|Publication number||US7913420 B2|
|Application number||US 11/626,831|
|Publication date||29 Mar 2011|
|Filing date||24 Jan 2007|
|Priority date||24 Jan 2006|
|Also published as||EP1976405A1, EP1976405B1, US20070256328, WO2007087581A1|
|Publication number||11626831, 626831, US 7913420 B2, US 7913420B2, US-B2-7913420, US7913420 B2, US7913420B2|
|Inventors||James K. Arizumi|
|Original Assignee||Nike, Inc.|
|Export Citation||BiBTeX, EndNote, RefMan|
|Patent Citations (20), Non-Patent Citations (1), Referenced by (6), Classifications (13), Legal Events (3)|
|External Links: USPTO, USPTO Assignment, Espacenet|
This application claims priority under 35 U.S.C. §119 to U.S. Provisional Patent Application No. 60/761,847, entitled “Skateboard Shoe With Textured Surface,” filed on Jan. 24, 2006, and naming James Arizumi as inventor, which provisional patent application is incorporated entirely herein by reference.
The present invention relates to an article of footwear useful for performing various activities on a skateboard. More particularly, various examples of invention relate to an article of footwear having an upper with at least part of its surface textured.
Skateboarding has been a very popular activity for a number of years. In addition to simply riding on a skateboard, however, many skateboarders now try to perform complex tricks, which have become more and more difficult as each new generation of skateboarders tries to outdo the last. Many skateboarding tricks require the skateboarder to flip or otherwise reposition the skateboard using his or her feet. For example, at the apex of a jump, a skateboarder might use his or her foot to flip the skateboard so that it rotates 360°, but still lands on its wheels so that the skateboarder can, in turn, land on the skateboard at the end of the jump. Typically, the skateboarder will use the top surface of his or her shoe to “grab” the underside of the skateboard in order to flip it. While this type of trick would be difficult under any circumstances, the skateboarder's footwear can make this type of trick even more difficult. For example, if the footwear has a smooth upper surface, this surface may not provide enough friction to allow the skateboarder to successfully grab the skateboard. Accordingly, it would be desirable to provide footwear for use with skateboarding that allows the skateboarder to more securely and better control flipping or other movement of the skateboard with his or her foot.
Various aspects of the invention relate to footwear having a textured surface. More particularly, some aspects of the invention relate to footwear having an upper, where at least a portion of the footwear upper has a textured surface that will provide friction for grabbing a skateboard during a skateboarding trick. According to some examples of the invention, an article of footwear is provided with an upper having a top surface formed, at least in part, by contoured structures. For example, these contoured structures may define a group of alternating peaks and troughs extending in two orthogonal directions. Still further, the textured surface may optionally include apertures that will allow air to pass through the upper into the shoe, and allow moisture to expire from the inside of the shoe into the air.
The foregoing Summary, as well as the following Detailed Description, will be better understood when read in conjunction with the accompanying drawings.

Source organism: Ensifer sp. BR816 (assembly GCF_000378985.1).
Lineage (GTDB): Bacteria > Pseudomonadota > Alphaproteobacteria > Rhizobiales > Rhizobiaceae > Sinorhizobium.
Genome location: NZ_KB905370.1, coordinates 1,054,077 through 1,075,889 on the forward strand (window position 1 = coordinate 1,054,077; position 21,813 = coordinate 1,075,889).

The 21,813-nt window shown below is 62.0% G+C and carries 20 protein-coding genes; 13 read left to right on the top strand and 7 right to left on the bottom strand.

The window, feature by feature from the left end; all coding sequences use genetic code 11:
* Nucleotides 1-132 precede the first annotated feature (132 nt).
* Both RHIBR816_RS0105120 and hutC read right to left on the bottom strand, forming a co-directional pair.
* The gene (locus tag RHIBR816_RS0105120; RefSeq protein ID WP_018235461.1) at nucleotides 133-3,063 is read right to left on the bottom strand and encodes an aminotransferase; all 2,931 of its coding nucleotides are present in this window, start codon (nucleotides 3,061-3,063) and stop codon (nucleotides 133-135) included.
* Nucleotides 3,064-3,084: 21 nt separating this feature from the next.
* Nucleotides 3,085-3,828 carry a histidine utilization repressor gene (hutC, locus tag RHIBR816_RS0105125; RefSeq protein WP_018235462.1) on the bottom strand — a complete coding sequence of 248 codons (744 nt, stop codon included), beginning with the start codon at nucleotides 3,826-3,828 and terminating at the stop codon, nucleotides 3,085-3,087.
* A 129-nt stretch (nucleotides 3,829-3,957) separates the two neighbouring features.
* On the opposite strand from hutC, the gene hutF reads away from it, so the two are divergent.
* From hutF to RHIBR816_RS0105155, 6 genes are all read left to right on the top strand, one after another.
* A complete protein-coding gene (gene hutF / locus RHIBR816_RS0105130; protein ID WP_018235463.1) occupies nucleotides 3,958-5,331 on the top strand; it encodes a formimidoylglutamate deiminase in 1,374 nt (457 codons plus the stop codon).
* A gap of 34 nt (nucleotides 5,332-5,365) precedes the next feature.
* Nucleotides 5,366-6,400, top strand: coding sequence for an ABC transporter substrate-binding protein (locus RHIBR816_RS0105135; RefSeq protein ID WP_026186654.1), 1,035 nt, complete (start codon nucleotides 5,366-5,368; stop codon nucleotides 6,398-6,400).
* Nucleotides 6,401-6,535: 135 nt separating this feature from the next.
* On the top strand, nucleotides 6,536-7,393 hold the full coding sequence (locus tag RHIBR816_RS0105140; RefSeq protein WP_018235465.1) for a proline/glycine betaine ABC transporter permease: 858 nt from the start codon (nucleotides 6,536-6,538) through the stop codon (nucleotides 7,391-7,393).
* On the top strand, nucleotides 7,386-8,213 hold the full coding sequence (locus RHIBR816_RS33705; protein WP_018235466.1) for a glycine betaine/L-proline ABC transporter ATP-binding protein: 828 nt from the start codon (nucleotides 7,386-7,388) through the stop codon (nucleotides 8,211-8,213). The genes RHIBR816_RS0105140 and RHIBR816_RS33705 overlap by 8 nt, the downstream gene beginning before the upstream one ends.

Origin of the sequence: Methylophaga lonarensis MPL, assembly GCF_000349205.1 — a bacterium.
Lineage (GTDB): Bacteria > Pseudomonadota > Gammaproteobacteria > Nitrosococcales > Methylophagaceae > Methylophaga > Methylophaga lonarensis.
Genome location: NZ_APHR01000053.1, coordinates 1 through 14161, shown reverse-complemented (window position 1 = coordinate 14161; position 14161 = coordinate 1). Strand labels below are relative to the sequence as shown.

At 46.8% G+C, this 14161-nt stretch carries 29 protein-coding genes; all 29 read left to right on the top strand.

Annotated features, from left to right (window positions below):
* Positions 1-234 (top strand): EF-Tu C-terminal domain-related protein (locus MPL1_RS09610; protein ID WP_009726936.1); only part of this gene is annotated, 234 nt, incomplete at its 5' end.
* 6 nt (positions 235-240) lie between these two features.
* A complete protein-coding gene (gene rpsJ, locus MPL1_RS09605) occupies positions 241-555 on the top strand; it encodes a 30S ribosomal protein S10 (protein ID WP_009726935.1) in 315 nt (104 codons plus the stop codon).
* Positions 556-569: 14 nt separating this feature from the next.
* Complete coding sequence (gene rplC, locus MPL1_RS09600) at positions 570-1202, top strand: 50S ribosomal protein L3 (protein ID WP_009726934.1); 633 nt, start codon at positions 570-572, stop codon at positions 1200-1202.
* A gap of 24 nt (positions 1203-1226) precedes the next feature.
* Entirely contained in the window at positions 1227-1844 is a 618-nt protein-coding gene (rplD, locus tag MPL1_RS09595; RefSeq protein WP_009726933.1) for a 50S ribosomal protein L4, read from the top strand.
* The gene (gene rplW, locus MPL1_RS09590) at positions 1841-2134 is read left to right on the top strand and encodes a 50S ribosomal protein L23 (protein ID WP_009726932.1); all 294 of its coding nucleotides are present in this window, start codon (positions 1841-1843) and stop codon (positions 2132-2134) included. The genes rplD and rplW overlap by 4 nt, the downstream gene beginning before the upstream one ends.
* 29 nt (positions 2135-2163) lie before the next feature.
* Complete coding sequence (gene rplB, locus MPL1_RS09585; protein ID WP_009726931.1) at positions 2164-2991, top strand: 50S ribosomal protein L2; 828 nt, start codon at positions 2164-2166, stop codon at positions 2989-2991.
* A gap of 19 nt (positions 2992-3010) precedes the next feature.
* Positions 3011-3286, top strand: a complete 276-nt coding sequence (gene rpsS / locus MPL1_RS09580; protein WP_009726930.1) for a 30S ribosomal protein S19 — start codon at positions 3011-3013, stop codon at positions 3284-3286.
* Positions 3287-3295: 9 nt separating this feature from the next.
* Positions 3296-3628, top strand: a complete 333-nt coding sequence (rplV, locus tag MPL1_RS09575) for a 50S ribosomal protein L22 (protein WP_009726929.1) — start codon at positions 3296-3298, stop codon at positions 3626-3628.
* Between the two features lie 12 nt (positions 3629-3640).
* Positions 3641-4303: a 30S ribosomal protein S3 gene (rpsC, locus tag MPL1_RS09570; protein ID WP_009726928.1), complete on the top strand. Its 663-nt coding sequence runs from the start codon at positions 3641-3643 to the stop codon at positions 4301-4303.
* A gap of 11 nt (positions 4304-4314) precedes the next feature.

The following discussion and accompanying figures disclose an article of footwear having an upper with a textured surface in accordance with various aspects of the present invention. Concepts related to the textured surface are disclosed with reference to an article of athletic footwear having a configuration suitable for the activity of skateboarding. The textured surface is not solely limited to footwear designed for skateboarding, however, and may be incorporated into a wide range of athletic footwear styles, including shoes that are suitable for baseball, basketball, cross-training, football, rugby, soccer, tennis, volleyball, and walking, for example. In addition, a textured surface according to various embodiments of the invention may be incorporated into footwear that is generally considered to be non-athletic, including a variety of dress shoes, casual shoes, sandals, and boots. An individual skilled in the relevant art will appreciate, therefore, that the concepts disclosed herein with regard to the textured surface applies to a wide variety of footwear styles, in addition to the specific styles discussed in the following material and depicted in the accompanying figures.
An article of footwear 10 is depicted in
Upper 20 is secured to sole structure 30 and defines a void for receiving a foot. For purposes of reference, upper 20 includes a lateral side 21, an opposite medial side 22, and a vamp area 23. Lateral side 21 is positioned to extend along a lateral side of the foot and generally passes through each of regions 11-13. Similarly, medial side 22 is positioned to extend along an opposite medial side of the foot and generally passes through each of regions 11-13. Vamp area 23 is positioned between lateral side 21 and medial side 22 to correspond with an upper surface of the foot. Vamp area 23 includes a throat 24 having a lace 25 or any other closure mechanism that is utilized in a conventional manner to modify the dimensions of upper 20 relative the foot, thereby adjusting the fit of footwear 10. Upper 20 also includes an ankle opening 26 that provides the foot with access to the void within upper 20.
Sole structure 30 is secured to a lower surface of upper 20 and has a generally conventional structure that includes a midsole 31 and an outsole 32. Midsole 31 may be formed of polymer foam material, such as polyurethane or ethylvinylacetate, which compresses to attenuate ground reaction forces during walking, running, or other ambulatory activities. In some aspects of the invention, the polymer foam material may encapsulate or include various elements, such as a fluid-filled bladder or moderator, which enhances the comfort, motion-control qualities, stability, or ground reaction force attenuation of footwear 10. Outsole 32 is secured to a lower surface of midsole 31 and is formed of a wear-resistant material, such as rubber, that contacts the ground during the ambulatory activities. The material forming outsole 32 may be textured to impart enhanced traction and slip resistance. Footwear 10 may also include a sockliner, which is a thin, compressible member that is located within the void in upper 20 and adjacent to a lower surface of the foot to enhance the comfort of footwear 10. Although the configuration of sole structure 30 discussed above is suitable for footwear 10, sole structure 30 may exhibit the configuration of any conventional or non-conventional sole structure.